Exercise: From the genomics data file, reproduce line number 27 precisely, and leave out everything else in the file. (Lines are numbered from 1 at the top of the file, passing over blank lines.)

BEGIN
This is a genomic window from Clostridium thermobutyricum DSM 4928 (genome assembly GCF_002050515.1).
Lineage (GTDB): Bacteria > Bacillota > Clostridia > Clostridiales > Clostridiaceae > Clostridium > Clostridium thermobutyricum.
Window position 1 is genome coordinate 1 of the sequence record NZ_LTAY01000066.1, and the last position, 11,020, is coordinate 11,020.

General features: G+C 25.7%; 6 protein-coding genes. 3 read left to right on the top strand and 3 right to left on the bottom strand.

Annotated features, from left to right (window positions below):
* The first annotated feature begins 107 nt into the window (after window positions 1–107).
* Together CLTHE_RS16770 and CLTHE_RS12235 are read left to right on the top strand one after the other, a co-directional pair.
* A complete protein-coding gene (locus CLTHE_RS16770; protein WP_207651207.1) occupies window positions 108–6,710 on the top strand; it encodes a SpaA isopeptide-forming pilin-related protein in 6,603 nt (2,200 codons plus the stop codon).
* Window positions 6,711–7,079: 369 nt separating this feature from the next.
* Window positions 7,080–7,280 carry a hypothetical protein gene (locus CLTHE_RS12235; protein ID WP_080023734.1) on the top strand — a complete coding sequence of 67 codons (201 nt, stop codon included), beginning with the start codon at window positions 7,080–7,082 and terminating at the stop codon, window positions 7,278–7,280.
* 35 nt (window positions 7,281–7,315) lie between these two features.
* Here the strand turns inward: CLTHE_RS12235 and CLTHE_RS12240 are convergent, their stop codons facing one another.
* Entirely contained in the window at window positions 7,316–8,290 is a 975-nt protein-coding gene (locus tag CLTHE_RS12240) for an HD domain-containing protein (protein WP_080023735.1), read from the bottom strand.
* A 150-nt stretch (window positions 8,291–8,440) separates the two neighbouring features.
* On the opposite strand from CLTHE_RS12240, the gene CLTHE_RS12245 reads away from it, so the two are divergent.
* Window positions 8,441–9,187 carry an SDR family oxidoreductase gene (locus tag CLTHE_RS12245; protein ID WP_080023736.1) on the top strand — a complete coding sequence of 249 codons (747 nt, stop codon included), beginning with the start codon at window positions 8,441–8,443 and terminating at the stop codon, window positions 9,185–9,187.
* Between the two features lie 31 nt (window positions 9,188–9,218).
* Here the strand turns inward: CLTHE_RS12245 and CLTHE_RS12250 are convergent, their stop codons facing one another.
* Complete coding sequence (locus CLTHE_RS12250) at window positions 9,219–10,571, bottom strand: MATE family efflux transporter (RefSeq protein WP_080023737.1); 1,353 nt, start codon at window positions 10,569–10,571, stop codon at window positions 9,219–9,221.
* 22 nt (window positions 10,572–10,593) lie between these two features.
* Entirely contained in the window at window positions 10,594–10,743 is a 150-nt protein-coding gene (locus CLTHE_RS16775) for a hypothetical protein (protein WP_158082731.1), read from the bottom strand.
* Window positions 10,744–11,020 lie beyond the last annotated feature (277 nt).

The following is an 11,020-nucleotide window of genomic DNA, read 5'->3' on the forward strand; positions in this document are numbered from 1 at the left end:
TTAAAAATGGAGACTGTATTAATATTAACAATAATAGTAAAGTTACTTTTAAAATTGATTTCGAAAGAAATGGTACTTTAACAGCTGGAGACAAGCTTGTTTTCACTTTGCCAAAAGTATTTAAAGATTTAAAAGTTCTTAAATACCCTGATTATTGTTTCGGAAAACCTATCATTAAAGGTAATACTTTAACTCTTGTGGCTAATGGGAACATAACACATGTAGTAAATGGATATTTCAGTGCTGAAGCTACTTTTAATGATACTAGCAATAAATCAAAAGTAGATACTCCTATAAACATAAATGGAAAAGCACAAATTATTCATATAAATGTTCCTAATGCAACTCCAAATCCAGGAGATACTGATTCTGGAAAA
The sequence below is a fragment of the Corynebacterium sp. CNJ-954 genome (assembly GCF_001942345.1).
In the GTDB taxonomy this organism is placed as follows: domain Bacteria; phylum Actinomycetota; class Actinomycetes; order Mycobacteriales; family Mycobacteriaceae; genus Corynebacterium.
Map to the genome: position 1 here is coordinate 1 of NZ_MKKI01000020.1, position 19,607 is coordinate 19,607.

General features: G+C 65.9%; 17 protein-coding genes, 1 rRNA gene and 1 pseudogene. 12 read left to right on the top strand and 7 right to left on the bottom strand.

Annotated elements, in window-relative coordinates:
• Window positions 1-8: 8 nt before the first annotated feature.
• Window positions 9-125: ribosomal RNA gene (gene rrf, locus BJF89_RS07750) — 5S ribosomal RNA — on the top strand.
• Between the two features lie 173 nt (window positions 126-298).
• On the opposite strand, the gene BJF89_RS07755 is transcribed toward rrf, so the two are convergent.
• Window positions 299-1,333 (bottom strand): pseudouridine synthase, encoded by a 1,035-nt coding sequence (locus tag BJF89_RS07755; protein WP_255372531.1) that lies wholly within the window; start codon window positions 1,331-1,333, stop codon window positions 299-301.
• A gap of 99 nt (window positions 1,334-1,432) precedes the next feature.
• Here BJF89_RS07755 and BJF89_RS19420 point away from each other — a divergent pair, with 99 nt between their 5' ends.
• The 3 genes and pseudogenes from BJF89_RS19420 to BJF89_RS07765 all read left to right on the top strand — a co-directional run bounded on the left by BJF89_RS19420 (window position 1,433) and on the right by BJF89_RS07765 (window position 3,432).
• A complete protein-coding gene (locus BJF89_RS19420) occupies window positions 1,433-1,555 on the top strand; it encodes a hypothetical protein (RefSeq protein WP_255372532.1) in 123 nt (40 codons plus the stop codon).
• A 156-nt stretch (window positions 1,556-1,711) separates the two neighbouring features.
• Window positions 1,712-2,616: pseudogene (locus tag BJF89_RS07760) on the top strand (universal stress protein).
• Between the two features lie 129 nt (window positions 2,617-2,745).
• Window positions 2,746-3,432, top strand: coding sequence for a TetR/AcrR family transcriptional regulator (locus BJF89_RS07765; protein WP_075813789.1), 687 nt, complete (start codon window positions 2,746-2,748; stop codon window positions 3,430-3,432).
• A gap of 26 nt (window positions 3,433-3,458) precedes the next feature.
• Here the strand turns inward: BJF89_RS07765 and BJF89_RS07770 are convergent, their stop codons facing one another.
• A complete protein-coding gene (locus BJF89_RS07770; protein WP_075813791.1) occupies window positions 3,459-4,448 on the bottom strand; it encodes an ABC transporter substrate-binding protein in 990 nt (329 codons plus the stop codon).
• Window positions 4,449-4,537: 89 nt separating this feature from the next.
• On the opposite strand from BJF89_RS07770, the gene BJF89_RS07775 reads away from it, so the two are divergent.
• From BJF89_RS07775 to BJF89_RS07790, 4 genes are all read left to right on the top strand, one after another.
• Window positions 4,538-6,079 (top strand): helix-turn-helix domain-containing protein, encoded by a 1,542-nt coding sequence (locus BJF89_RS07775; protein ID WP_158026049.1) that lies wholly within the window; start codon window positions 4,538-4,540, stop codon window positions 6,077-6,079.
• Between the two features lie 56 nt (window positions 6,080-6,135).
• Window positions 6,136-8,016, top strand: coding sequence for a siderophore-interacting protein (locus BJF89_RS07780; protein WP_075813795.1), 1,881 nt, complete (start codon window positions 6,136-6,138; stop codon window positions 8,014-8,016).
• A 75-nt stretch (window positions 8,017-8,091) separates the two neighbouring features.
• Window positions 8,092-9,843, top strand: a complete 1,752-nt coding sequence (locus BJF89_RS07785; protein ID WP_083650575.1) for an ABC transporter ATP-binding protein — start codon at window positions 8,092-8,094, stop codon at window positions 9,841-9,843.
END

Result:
Map to the genome: position 1 here is coordinate 1 of NZ_MKKI01000020.1, position 19,607 is coordinate 19,607.